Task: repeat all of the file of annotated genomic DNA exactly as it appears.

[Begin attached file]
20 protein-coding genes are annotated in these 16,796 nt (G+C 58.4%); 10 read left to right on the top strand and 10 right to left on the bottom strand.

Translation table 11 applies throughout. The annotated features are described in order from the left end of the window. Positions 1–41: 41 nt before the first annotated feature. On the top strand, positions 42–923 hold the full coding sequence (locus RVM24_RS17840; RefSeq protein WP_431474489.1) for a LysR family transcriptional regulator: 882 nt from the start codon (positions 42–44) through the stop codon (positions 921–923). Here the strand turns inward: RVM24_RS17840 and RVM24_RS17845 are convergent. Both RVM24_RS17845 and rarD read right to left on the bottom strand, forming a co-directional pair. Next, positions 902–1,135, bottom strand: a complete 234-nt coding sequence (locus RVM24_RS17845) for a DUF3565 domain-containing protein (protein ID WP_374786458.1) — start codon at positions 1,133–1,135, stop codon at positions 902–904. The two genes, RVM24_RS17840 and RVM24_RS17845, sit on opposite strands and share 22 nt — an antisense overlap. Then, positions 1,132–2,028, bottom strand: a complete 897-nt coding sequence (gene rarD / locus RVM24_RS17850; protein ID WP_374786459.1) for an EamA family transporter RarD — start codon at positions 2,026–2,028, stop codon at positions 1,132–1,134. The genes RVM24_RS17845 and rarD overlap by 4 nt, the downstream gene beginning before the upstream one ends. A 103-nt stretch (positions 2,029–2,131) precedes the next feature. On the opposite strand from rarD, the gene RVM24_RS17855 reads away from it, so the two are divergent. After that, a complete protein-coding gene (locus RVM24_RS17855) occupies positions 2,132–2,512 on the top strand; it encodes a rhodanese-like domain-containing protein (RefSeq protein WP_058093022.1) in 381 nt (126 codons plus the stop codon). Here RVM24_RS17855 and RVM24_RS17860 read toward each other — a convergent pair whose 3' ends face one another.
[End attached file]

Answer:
20 protein-coding genes are annotated in these 16,796 nt (G+C 58.4%); 10 read left to right on the top strand and 10 right to left on the bottom strand.

Translation table 11 applies throughout. The annotated features are described in order from the left end of the window. Positions 1–41: 41 nt before the first annotated feature. On the top strand, positions 42–923 hold the full coding sequence (locus RVM24_RS17840; RefSeq protein WP_431474489.1) for a LysR family transcriptional regulator: 882 nt from the start codon (positions 42–44) through the stop codon (positions 921–923). Here the strand turns inward: RVM24_RS17840 and RVM24_RS17845 are convergent. Both RVM24_RS17845 and rarD read right to left on the bottom strand, forming a co-directional pair. Next, positions 902–1,135, bottom strand: a complete 234-nt coding sequence (locus RVM24_RS17845) for a DUF3565 domain-containing protein (protein ID WP_374786458.1) — start codon at positions 1,133–1,135, stop codon at positions 902–904. The two genes, RVM24_RS17840 and RVM24_RS17845, sit on opposite strands and share 22 nt — an antisense overlap. Then, positions 1,132–2,028, bottom strand: a complete 897-nt coding sequence (gene rarD / locus RVM24_RS17850; protein ID WP_374786459.1) for an EamA family transporter RarD — start codon at positions 2,026–2,028, stop codon at positions 1,132–1,134. The genes RVM24_RS17845 and rarD overlap by 4 nt, the downstream gene beginning before the upstream one ends. A 103-nt stretch (positions 2,029–2,131) precedes the next feature. On the opposite strand from rarD, the gene RVM24_RS17855 reads away from it, so the two are divergent. After that, a complete protein-coding gene (locus RVM24_RS17855) occupies positions 2,132–2,512 on the top strand; it encodes a rhodanese-like domain-containing protein (RefSeq protein WP_058093022.1) in 381 nt (126 codons plus the stop codon). Here RVM24_RS17855 and RVM24_RS17860 read toward each other — a convergent pair whose 3' ends face one another.